Scores of Syrians Killed in Suspected Chemical Attack by Assad Forces

Eighty killed in chemical attacks on hospital, nearby building near Damascus, reports say ■ U.S. says if confirmed, reports demand immediate international response

A child being treated
Image taken from social media

A chemical attack on a rebel-held town in Syria's eastern Ghouta killed dozens of people, a medical relief organization and rescue workers reported, and Washington said it would demand an immediate international response if the reports were confirmed.

Medical relief organization Syrian American Medical Society said 41 people had been killed, with other reports putting the death toll much higher. The Syrian Observatory for Human Rights said at least 80 people were killed, including around 40 who died from suffocation. The civil defense rescue service, also known as the White Helmets, put the death toll as high as 150 on one of its Twitter feeds.

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“The Assad regime and its allies carry on with their crimes,” the rebels’ military spokesman Hamza Birqdar told al-Hadath TV.

The Russian-backed Syrian state denied government forces had launched any chemical attack as the reports began circulating on Saturday night and said rebels in the eastern Ghouta town of Douma were in a state of collapse and spreading false news.

Reuters could not independently verify the reports.

Syrian state news agency SANA said the rebel group, Jaish al-Islam, was making “chemical attack fabrications in an exposed and failed attempt to obstruct advances by the Syrian Arab army,” citing an official source.

State TV later reported that the Syrian government was ready to start negotiating with Jaish Al-Islam in Douma, quoting an official source.

The lifeless bodies of around a dozen children, women and men, some of them with foam at the mouth, were shown in one video circulated by activists. “Douma city, April 7 ... there is a strong smell here,” a voice can be heard saying. Douma is located about ten kilometers northeast of the center of Damascus, Syria's capital.

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The U.S. State Department described the reports as “horrifying” and would, if confirmed, “demand an immediate response by the international community.”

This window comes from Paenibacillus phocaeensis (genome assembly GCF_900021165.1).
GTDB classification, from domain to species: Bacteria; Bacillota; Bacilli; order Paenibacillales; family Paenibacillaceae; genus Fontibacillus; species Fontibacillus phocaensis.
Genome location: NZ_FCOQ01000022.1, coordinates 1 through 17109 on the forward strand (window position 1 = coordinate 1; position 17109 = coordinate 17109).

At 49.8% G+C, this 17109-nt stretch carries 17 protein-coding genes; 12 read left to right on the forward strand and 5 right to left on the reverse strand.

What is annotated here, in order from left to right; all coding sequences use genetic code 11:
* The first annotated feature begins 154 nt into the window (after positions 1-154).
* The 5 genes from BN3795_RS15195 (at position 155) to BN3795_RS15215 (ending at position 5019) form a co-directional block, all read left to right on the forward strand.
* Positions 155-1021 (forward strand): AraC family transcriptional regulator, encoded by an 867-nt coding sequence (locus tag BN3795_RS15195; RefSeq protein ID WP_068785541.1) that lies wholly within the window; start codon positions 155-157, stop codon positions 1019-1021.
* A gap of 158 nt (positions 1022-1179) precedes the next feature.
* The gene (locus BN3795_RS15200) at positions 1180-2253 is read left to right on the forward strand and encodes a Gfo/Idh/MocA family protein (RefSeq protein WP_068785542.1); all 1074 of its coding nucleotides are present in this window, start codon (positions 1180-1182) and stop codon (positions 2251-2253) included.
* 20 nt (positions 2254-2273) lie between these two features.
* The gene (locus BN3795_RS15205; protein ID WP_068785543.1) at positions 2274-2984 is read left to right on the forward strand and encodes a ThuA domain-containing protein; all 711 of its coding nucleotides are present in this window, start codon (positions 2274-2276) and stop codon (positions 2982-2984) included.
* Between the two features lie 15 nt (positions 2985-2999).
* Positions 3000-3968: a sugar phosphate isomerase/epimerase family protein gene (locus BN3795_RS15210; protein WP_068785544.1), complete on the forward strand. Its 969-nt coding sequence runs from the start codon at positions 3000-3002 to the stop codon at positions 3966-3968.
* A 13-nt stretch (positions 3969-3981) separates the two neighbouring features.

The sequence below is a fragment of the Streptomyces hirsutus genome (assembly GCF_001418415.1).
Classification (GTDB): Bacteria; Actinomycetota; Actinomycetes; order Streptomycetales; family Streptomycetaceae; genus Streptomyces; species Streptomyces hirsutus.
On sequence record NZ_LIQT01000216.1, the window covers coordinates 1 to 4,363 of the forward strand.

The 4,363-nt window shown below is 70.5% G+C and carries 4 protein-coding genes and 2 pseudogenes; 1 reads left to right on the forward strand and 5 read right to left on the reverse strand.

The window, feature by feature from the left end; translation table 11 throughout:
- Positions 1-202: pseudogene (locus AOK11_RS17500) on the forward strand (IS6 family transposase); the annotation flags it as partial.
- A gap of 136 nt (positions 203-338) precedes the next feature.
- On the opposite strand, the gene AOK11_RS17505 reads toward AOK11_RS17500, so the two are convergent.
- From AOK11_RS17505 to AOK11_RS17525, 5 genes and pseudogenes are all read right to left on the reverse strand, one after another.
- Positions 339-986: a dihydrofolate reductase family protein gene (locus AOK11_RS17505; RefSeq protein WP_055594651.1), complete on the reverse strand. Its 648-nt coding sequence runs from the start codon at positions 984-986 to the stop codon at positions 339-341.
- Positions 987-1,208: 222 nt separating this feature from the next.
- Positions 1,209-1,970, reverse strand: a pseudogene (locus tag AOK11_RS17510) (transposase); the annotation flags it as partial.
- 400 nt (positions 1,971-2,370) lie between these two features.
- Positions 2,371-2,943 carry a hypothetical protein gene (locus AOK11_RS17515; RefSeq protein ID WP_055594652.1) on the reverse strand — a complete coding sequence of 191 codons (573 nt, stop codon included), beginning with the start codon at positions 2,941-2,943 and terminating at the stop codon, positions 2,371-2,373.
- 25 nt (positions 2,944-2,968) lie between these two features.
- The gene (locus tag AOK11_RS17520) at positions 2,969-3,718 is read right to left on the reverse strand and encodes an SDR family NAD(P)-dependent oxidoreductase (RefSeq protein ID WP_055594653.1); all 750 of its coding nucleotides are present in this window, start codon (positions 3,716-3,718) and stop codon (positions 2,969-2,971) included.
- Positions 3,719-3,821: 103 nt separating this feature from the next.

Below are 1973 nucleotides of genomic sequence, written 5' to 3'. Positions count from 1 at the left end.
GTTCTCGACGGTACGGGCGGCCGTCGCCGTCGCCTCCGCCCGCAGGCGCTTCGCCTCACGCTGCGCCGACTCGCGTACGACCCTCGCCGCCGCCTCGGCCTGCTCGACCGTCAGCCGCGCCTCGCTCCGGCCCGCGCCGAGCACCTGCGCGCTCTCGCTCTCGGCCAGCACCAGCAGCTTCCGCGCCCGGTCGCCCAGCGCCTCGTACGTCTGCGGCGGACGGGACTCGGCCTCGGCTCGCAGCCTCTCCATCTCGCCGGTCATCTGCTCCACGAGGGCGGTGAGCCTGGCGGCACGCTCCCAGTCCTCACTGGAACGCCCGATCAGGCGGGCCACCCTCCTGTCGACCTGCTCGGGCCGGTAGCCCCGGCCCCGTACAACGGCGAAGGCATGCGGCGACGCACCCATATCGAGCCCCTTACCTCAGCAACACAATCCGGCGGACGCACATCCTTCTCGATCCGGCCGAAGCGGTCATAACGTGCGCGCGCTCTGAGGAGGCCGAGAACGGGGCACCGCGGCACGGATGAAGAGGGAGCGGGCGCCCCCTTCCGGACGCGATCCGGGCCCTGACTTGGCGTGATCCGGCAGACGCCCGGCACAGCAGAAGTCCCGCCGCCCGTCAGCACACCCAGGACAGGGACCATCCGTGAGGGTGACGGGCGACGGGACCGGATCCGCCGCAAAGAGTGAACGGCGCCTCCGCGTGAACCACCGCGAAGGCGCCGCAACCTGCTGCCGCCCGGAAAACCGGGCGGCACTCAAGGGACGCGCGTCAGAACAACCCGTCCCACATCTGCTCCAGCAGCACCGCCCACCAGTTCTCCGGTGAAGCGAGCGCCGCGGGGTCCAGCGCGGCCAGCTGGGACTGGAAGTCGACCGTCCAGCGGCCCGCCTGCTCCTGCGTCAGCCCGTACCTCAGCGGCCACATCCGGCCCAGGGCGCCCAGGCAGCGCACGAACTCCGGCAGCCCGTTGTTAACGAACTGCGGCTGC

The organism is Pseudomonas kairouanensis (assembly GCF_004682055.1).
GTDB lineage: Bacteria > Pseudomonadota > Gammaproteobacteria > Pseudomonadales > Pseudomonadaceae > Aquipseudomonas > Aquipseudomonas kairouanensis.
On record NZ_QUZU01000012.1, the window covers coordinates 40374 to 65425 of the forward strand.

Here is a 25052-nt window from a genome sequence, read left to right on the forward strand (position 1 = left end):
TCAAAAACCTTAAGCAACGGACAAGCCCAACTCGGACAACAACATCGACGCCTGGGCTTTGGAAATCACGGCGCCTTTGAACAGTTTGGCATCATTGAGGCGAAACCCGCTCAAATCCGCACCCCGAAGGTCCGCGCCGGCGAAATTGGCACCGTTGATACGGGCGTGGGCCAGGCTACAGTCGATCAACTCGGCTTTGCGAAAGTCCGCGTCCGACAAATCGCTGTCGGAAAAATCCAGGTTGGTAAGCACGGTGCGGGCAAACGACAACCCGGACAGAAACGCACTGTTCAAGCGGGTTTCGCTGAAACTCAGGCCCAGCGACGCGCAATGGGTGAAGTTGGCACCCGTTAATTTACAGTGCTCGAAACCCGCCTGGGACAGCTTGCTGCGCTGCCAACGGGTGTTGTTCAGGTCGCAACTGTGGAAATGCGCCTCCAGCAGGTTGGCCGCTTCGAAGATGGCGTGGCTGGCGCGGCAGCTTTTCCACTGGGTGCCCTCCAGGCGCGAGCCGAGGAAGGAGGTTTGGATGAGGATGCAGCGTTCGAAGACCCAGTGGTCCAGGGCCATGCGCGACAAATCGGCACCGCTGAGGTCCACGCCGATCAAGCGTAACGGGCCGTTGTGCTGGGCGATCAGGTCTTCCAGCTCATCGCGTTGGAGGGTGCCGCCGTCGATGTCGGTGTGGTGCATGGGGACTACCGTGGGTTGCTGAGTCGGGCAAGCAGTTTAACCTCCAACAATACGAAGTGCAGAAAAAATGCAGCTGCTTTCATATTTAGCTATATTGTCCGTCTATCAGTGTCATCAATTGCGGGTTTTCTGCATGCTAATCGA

The Syrian Observatory for Human Rights said it could not confirm if chemical weapons had been used.

Observatory Director Rami Abdulrahman said 11 people had died in Douma as a result of suffocation caused by the smoke from conventional weapons being dropped by the government. It said a total of 70 people suffered breathing difficulties.

Medical relief organization SAMS said a chlorine bomb hit Douma hospital, killing six people, and a second attack with “mixed agents” including nerve agents had hit a nearby building.

Basel Termanini, the U.S.-based vice president of SAMS, told Reuters another 35 people had been killed at the nearby apartment building, most of them women and children. “We are contacting the UN and the U.S. government and the European governments,” he said by telephone.

U.S. State Department spokeswoman Heather Nauret recalled a 2017 sarin gas attack in northwestern Syria that the West and the United Nations blamed on Assad’s government.

“The Assad regime and its backers must be held accountable and any further attacks prevented immediately,” she said.

“The United States calls on Russia to end this unmitigated support immediately and work with the international community to prevent further, barbaric chemical weapons attacks,” Nauert said in a statement.

The Syrian government has repeatedly denied using chemical weapons during the conflict.

Six civilians were killed earlier Saturday in mortar shelling of residential neighborhoods of the capital Damascus, and 38 others were injured, Syrian state media reported, accusing Jaish al-Islam of the attacks. The rebel group’s spokesman Birqdar issued a statement denying that accusation.

On Friday, the government launched a fierce air and ground assault on Douma, the last rebel-held town in eastern Ghouta, killing 48 people in the last 24 hours alone.

State TV showed thick clouds of smoke rising from Douma, where Jaish al-Islam is holding out after insurgents in other parts of eastern Ghouta accepted offers of safe passage to rebel-held areas in the north of the country.

Last year, a joint inquiry by the UN and the Organization for the Prohibition of Chemical Weapons (OPCW) found the Syrian government was responsible for an April 4, 2017 attack using the banned nerve agent sarin in the opposition-held town of Khan Sheikhoun, killing dozens of people.

The inquiry had previously found that Syrian government forces were responsible for three chlorine gas attacks in 2014 and 2015 and that Islamic State militants used mustard gas.

Rebel-held areas of the Ghouta region were also hit in a major chemical attack in 2013.

The Syrian civil war, now entering its eighth year, has killed hundreds of thousands of people and driven more than 11 million from their homes, while drawing in regional countries and global powers supporting client factions on the ground.